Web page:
Broccoli

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thesunflowergal
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Broccoli

Post: # 161306Post thesunflowergal »

Hi

This year is my first growing Broccoli. I have just been looking at them, the head of one of them is still compact. But the other has started to seperate. Is it going to flower? How do I know when they are ready?

Thanks Nikki
Stay at home Mummy to Orin 8, Trixie 6 and Temogen 4 . Also three Chickens Dottie, Poppy and Dr Mumbo. Three cats called Flossie and Pickle and Lexi.

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thesunflowergal
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Re: Broccoli

Post: # 161307Post thesunflowergal »

Oh and then should I just pull the plants up? Or can you use the leaves for something?

Thanks again.
Stay at home Mummy to Orin 8, Trixie 6 and Temogen 4 . Also three Chickens Dottie, Poppy and Dr Mumbo. Three cats called Flossie and Pickle and Lexi.

Check out my blog:
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inishindie
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Re: Broccoli

Post: # 161377Post inishindie »

Hi

You can munch the separating ones straight away....The others sound like they are ready too. It sounds like you have the early variety calibrese, which are like the type you get in shops, if you pinch the heads off you will get smaller ones growing with small fresh leaves... these will be delicious...Have you the spring type to? The purple sprouting ones are great and give small heads for weeks.

All old leaves can go into the compost and the stalk can be shredded and go in too....unless you have a pet rabbit of guinea pig...

cheers

Ian

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foodinistar
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Re: Broccoli

Post: # 161391Post foodinistar »

I don't know what variety you have, all I can do is speak from experience.

In autumn 2007 I bought some young plants at the market, a mix of purple and white sprouting. Not having anywhere much to plant them I put them in, far too close together as it happened, around November. They looked pretty feeble by the spring after the slugs had got at them but then they took off, few of them growing up straight. The white ones were useless - sprouting to flowers in about a day, and the leaves weren't much good either. However the purple ones were brilliant, at least the vibrant ones growing upright. I took most of them out over the autumn and winter 2008 as there was one which was providing all the required sproutings and leaves for veg and stirfry. I took that out late spring 2009, only because I was growing potatoes around it and they needed the light and, because the heights of the potato plants dipped towards the broccoli, I suspected it had drained the ground of nutrient.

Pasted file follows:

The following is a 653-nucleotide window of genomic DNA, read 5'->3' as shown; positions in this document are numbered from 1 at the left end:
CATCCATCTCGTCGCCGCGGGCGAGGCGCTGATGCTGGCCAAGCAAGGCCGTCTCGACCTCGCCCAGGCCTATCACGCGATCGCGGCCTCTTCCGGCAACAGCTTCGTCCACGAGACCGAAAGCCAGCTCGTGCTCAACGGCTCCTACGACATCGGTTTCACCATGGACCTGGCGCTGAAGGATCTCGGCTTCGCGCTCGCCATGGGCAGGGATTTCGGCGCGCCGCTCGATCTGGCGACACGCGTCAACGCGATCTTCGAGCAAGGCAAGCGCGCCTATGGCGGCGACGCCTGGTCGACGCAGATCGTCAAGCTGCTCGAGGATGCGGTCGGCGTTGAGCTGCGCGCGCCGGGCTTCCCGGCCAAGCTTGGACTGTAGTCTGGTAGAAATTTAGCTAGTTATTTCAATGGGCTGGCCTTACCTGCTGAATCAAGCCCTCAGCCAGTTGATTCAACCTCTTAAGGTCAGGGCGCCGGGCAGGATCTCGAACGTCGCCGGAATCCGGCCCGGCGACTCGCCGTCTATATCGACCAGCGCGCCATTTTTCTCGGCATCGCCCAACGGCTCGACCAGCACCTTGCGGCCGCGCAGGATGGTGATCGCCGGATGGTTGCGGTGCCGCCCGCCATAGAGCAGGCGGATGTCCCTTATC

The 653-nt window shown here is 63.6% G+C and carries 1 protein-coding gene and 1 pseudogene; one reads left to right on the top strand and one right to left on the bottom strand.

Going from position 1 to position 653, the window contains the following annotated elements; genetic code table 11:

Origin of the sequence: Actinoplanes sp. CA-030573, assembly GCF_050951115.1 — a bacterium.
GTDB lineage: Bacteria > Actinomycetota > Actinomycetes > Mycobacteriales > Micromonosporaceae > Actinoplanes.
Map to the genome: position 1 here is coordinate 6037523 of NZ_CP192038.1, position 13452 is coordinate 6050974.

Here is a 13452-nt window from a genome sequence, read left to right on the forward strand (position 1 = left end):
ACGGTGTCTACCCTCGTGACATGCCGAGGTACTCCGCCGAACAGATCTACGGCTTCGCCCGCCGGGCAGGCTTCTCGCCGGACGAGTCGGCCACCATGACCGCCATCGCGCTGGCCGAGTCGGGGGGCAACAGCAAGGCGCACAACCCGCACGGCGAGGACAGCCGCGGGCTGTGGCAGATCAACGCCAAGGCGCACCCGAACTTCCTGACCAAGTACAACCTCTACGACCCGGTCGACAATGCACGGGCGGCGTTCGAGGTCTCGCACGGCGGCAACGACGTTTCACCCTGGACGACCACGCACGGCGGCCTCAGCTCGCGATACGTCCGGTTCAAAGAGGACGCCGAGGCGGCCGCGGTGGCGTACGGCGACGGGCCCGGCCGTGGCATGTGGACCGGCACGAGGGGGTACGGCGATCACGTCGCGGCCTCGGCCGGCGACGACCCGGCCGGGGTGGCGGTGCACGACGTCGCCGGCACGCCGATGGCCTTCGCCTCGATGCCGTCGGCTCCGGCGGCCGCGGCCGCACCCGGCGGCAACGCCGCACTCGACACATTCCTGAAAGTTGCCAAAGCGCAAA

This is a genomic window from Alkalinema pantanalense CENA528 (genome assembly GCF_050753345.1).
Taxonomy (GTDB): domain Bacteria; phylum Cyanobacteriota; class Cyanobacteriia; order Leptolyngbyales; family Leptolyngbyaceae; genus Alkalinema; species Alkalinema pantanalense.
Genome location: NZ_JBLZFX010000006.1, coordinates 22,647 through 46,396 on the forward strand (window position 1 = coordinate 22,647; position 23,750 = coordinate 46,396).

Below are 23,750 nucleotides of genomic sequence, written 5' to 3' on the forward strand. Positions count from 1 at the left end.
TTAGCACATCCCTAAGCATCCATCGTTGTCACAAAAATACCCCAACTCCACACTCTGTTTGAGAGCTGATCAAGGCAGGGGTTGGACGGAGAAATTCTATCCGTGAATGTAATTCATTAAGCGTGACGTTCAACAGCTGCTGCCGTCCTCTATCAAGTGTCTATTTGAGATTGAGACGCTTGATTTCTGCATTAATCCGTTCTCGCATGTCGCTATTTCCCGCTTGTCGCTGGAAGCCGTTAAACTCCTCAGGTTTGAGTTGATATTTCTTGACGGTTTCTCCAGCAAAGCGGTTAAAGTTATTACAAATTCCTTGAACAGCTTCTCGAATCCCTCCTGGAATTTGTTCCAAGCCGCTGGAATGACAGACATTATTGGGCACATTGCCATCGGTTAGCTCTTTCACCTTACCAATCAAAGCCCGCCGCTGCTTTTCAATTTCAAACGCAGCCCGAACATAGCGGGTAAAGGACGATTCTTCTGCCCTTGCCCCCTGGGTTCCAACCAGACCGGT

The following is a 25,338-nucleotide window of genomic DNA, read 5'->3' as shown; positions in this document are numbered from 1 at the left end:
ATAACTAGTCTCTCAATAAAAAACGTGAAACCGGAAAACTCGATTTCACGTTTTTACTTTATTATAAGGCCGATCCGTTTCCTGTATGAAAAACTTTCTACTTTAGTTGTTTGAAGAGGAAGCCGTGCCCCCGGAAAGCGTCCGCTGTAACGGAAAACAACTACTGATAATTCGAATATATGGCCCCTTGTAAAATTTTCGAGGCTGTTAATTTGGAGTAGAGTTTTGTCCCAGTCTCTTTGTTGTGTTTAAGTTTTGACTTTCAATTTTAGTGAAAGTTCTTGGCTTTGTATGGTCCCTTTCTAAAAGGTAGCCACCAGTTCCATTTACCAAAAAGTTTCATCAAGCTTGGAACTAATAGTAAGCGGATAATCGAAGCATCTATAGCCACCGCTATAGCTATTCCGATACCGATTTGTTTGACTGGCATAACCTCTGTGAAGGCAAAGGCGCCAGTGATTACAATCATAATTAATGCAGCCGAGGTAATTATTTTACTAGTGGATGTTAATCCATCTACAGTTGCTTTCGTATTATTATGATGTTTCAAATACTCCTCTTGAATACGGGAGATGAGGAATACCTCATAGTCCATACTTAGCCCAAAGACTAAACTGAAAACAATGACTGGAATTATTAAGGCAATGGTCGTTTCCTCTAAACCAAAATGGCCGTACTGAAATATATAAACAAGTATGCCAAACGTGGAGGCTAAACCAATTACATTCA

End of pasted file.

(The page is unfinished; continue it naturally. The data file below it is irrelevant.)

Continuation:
After the first year's cropping I had chopped the tops (sawed through rather than pinched out!) of the broccoli and that had the desired effect of making them sprout everywhere! And subsequent "prunings".

I've been given six young purple sprouting broccolis. Unfortunately a caterpillar appeared indoors and munched many of the leaves overnight, but there are still enough - 2 or 3 - for my needs.

I have a question. Variety by variety, how many seasons can broccoli plants (trees!) last?

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thesunflowergal
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Re: Broccoli

Post: # 161396Post thesunflowergal »

Thanks everyone!! I will pinch them out today, and we can have them with dinner yum!!

To tell you the truth I am pretty clueless on the whole thing. I have no idea what variety they are, other than not purple sprouting!! My neighbour gave me her spare seedlings. She did not know what variety they were either lol.

Thanks for your help!!
Stay at home Mummy to Orin 8, Trixie 6 and Temogen 4 . Also three Chickens Dottie, Poppy and Dr Mumbo. Three cats called Flossie and Pickle and Lexi.

Check out my blog:
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Peggy Sue
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Re: Broccoli

Post: # 162085Post Peggy Sue »

foodinistar wrote:
I have a question. Variety by variety, how many seasons can broccoli plants (trees!) last?
I think you are 'supposed' to take them up each year as aprt of a rotation- but hey if you grow a couple of plants it's hardly relevant.

I hear there is a variety of white sprouting called nine star which is perenniel so my guess is most white sprouting probably are?
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Flo
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Re: Broccoli

Post: # 163022Post Flo »

You should remove broccoli plants at the end of the productive period (and compost). This allows you to clear the area and plant a different sort of crop (not any of the cabbage family) as this will prevent pests and diseases. :mrgreen:

It's call crop rotation. If you keep the cabbage family in the same bed each year you can end up with cabbage root fly, white fly, and the dreaded club root which will stop you growing the yummy cabbage, purple sprouting broccoli, calabrese and cauliflower for 7 or 8 years.

Sad innit really.

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Re: Broccoli

Post: # 163136Post Peggy Sue »

Flo wrote:You should remove broccoli plants at the end of the productive period (and compost).
I've read somewhere you ahve to be careful composting the big chunky stalks as they harbour some pest that is not destroyed by composting- sadly I forget the details as usual!

So I give most of it to my grateful pony and my dog loves ripping the bit right by the root to bits- Fully recycled with pony poo going back to the compost heap!!
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